Trump and Pence
Oct 2020 - 5 Min read

Working in Trump's Government Is Exactly as You'd Expect

Bartleby U.S. Government Employee Progressive Millennial

An employee inside of the government explains what it's like to work with the Trump administration.

Editor's Note: 

We were fortunate enough to hear from this voice inside the U.S. government at this pivotal time in our history. We thank the writer for trusting us with the story.

The wealthy businessman sat across the wide, polished table from the high-ranking Trump appointee with a strange expression on his face: cautious, keen and hungry.

That’s right, he said. Many of the world’s most precious metals. And, for the United States, key strategic minerals.

It was just another D.C. meeting, squeezed between more meetings, like a thousand before and a thousand to come. Late-afternoon sun gleamed into the room, which was furnished with pomp: crown molding, gold-leaf foil, historic photos framed on the walls. An American flag stood near the window, glowing.

But something felt different. From a couch in the corner, I underlined those words in my notes: strategic minerals.

What Is a Civil Servant, Exactly?

I’m a civil servant—which just means I’m a permanent government employee, serving whichever presidential administration gets elected. The vast majority of the federal workforce is made up of civil servant positions, managed by a thin layer of political appointees. In January 2017, we didn’t leave; we just got new bosses. Most of the Trump appointees I’ve worked with are good and hard-working people—but with some of them, I’m just not sure. The Trump administration has pulled in a lot of people who’ve never worked in government, including many from the private sector. Some just seem unfamiliar with or uninterested in the finer details of public service.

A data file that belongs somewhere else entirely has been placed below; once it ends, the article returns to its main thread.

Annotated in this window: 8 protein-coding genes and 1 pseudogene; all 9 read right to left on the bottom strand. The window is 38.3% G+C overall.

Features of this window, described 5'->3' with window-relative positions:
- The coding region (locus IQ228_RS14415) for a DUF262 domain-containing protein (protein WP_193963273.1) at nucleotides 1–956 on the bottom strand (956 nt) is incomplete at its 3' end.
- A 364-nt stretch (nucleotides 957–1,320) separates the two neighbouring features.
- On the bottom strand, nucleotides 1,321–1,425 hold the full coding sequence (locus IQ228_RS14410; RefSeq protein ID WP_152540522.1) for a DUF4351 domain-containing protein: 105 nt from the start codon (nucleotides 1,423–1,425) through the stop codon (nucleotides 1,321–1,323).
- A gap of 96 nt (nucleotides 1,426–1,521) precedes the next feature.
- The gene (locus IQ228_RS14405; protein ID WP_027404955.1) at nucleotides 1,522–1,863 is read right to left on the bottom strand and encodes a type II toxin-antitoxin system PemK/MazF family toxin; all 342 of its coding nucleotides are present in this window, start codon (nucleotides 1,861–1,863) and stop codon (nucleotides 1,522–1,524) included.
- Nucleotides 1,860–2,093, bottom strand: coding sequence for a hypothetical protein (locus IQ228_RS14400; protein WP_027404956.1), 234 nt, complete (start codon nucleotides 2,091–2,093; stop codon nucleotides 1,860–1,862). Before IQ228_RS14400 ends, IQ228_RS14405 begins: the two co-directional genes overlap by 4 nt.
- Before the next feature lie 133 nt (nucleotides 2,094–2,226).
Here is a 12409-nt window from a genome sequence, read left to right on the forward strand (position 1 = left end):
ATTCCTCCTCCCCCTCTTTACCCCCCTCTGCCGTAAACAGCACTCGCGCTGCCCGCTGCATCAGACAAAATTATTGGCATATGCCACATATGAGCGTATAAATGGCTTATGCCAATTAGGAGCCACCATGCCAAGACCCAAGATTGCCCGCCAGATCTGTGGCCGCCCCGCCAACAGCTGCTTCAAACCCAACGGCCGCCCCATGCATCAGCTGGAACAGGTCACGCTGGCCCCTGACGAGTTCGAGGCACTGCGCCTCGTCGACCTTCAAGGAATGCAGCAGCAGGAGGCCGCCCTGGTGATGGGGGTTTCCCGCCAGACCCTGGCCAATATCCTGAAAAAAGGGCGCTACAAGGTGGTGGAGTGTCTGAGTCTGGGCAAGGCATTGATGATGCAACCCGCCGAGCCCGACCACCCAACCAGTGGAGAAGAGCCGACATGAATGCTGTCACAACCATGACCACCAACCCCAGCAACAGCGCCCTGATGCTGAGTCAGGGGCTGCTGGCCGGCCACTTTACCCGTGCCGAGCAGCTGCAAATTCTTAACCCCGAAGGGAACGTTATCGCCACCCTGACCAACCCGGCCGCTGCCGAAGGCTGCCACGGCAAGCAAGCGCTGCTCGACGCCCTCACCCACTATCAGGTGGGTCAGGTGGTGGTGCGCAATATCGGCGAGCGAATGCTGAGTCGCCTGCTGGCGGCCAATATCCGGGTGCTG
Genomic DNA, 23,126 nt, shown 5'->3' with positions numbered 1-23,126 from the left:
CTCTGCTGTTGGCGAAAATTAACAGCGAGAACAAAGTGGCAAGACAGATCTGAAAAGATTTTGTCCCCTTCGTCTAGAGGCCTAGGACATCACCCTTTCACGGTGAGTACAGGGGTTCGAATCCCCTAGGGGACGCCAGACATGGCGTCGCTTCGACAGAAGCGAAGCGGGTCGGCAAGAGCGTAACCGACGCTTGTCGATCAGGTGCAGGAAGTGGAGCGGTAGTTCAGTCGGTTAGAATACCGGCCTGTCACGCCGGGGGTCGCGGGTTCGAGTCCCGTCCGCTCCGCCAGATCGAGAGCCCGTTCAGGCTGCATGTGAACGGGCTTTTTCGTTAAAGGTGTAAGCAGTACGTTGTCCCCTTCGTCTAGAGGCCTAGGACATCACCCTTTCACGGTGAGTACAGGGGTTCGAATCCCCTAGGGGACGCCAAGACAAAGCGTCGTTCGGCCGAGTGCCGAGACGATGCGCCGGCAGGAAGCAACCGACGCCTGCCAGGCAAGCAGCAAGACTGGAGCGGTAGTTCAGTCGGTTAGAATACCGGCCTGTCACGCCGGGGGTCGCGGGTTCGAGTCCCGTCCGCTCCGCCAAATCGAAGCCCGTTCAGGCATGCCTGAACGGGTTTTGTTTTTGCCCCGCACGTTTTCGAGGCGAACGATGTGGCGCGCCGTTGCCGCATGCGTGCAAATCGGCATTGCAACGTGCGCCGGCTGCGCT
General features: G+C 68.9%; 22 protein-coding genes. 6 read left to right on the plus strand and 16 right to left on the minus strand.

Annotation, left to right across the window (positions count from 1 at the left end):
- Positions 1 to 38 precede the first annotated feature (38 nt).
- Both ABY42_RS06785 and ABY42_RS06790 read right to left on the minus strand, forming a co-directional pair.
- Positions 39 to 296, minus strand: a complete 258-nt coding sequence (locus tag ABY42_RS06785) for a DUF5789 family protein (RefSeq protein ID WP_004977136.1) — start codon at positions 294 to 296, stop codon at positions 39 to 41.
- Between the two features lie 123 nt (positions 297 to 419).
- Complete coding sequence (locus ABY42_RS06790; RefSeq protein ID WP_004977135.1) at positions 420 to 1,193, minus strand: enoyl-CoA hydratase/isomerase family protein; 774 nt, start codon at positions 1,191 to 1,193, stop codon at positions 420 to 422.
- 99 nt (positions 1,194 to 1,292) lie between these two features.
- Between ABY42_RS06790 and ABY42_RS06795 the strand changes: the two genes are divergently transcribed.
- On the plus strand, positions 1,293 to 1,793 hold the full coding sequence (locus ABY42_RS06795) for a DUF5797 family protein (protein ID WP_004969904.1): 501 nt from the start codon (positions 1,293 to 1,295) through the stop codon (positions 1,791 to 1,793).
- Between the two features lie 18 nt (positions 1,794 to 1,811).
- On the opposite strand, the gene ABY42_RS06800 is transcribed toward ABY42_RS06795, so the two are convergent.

The wealthy businessman leaned forward, planting elbows on the table, fingers tented. He looked intently at the high-ranking Trump appointee, eyes wide and hungry.

So I thought, he said, wouldn’t it be nice? For those assets…to be owned by an American?

He raised his eyebrows and opened his hands, as if an invisible world bloomed between his fingers.

Better us than China, he said, right?

I underlined that, too: China.

In Trump’s Government, There Are Meetings That Shouldn’t Even Happen

Troll Trump

Just by being here, the businessman was taking some risks. Meeting with the government, asking these questions, poking around these bureau drawers. But he was focused on rewards, not risks. The Trump appointee straightened.

Hmm, he said. That’s all very interesting.

Whatever it was, the businessman’s idea wasn’t very complicated. For years, a group of corrupt, rich foreigners operated some corrupt, lucrative companies that owned mining rights in corrupt, poor countries. But now the U.S. government—across several agencies, in powerful symphony—was cornering the group. After years in the shadows, they were finally feeling the cold, searing light of American justice.

Which was well and good, but the businessman’s idea was: What about the mines? These were natural resources that ended up in cars, smartphones and weapons; they were some of the rarest and most valuable stuff on Earth. Why couldn’t an American—why couldn’t this very businessman—simply acquire the mining rights from the group of corrupt, rich foreigners?

Money wasn’t the problem; with assets like these, for a businessman like this, money was no issue. The problem, plainly, was American justice: Buying mines from corrupt criminals was not exactly, well, standard practice. But of course—these days, in this city, nothing was.

Often, My Job Was to Take Notes. Not Today.

The room fell silent except for my pen scratches. The Trump appointee flipped through the memo I’d written, realizing it had nothing about mines or corrupt foreigners—when the businessman asked for this meeting, he hadn’t mentioned any of that. But even if he had—he was barking up the wrong tree. He’d gotten the wrong agency, the wrong bureau drawer. There was nothing this particular high-ranking Trump appointee could do to help him.